Inherited IRA FAQs
Anyone (a spouse, non-spouse, or entity) who has inherited the assets of an IRA or employer-sponsored retirement plan is eligible to open an Inherited IRA. Eligible IRAs include Traditional, Rollover, SEP, SIMPLE, and Roth IRAs.
Yes. You can transfer the existing IRA into your name and defer distributions until you are required to take the Required Minimum Distribution (RMD). If you plan to take a distribution before you reach age 59½, you can open an Inherited IRA. Consult your tax advisor for more details.
No. Only spousal beneficiaries can treat Inherited IRA assets as their own.
No. As a non-spouse beneficiary, you cannot leave the assets in the original account holder's IRA and continue distributions from that account. You can either transfer the assets into an Inherited IRA or take a lump-sum distribution.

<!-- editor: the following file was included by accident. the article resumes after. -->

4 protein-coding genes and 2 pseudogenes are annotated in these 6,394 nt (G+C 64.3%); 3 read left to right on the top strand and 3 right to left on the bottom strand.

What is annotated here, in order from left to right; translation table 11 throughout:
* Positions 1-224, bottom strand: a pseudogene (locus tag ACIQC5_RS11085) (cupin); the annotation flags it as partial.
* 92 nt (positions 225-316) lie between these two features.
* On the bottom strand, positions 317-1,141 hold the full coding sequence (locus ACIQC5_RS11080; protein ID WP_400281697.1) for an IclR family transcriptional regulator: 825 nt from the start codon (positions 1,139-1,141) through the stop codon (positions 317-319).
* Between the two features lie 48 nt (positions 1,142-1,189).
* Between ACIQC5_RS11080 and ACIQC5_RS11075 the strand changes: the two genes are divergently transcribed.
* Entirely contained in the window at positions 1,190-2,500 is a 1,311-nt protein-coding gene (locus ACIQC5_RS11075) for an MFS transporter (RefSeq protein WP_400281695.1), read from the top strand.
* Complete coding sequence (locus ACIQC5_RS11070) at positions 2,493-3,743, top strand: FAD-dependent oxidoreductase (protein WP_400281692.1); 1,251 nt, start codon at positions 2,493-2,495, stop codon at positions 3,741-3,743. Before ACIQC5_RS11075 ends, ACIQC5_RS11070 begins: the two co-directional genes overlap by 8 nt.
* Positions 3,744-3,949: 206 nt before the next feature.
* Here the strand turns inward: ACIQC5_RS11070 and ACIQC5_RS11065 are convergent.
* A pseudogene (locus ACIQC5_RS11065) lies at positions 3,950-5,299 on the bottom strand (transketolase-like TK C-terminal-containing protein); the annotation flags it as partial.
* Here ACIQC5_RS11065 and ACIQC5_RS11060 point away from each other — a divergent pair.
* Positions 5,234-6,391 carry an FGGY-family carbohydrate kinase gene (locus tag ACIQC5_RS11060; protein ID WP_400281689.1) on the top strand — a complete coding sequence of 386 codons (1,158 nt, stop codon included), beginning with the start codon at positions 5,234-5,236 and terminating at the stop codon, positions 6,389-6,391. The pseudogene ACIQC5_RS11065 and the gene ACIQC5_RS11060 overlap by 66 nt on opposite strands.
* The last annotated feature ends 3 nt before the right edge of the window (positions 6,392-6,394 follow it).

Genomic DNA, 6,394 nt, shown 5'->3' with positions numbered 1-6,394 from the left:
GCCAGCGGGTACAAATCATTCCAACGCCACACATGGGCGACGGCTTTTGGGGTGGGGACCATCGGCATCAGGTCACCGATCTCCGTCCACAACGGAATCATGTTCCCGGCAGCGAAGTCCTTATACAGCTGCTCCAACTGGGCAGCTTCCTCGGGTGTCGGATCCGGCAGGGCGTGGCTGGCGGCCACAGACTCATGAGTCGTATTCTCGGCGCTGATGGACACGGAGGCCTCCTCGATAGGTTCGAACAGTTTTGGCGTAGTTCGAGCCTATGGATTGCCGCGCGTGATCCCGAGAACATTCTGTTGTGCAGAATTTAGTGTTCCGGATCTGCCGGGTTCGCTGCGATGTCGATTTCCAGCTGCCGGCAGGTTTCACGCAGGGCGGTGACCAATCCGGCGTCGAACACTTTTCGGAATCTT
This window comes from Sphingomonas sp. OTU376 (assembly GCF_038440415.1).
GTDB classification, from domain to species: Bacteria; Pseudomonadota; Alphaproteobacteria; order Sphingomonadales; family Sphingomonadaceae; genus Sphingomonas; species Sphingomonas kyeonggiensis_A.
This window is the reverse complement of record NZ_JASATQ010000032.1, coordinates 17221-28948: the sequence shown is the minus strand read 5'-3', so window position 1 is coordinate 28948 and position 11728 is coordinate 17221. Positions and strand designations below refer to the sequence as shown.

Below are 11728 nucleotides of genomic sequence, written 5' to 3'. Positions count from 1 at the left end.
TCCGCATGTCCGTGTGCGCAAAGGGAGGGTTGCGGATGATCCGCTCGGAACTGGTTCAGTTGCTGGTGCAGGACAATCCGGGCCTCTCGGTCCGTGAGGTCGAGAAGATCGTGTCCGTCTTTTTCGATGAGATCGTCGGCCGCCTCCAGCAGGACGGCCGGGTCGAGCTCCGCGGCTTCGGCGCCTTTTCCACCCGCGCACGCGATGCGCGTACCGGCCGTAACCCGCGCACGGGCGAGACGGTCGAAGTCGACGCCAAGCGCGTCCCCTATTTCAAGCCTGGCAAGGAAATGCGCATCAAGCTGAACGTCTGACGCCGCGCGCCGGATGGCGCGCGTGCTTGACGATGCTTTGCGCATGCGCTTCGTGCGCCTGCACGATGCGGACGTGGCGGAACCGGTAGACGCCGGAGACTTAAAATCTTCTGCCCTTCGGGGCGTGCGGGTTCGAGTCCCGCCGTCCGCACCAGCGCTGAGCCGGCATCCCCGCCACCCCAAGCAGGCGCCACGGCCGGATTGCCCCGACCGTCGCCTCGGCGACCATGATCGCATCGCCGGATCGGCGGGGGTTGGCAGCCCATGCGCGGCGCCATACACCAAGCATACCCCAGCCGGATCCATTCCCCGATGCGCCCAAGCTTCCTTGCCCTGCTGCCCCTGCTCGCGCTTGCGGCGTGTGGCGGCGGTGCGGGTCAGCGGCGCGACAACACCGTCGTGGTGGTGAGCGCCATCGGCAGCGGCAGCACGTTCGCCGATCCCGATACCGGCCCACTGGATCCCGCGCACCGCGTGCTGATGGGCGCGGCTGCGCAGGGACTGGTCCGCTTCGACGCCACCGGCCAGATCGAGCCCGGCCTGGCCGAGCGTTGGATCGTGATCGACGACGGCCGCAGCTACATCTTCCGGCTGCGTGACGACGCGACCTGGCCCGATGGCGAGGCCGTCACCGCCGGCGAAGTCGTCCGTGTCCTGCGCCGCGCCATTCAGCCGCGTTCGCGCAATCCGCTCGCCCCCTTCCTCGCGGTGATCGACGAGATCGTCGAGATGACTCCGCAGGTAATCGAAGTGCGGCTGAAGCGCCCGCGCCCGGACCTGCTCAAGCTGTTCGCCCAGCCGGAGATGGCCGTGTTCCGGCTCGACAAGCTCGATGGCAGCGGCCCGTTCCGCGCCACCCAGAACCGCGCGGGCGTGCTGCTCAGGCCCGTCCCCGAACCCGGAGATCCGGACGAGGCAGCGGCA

No. Contributions to Inherited IRAs are not permitted.
Yes, unless you are a spouse beneficiary. Non-spouse Inherited IRA owners are subject to Required Minimum Distributions (RMDs), and the options available to you will depend on your situation. Consult your tax advisor for more details.
Yes. If you open an Inherited IRA, certain rules determine when you must take distributions. These rules are based on the type of IRA inherited, the age of the original account holder at his or her death, and the type of Inherited IRA opened. Consult your tax advisor for more details.
This tax information is not intended to be a substitute for specific individualized tax, legal, or investment planning advice. Where specific advice is necessary or appropriate, Schwab recommends that you consult with a qualified tax advisor, CPA, financial planner, or investment manager.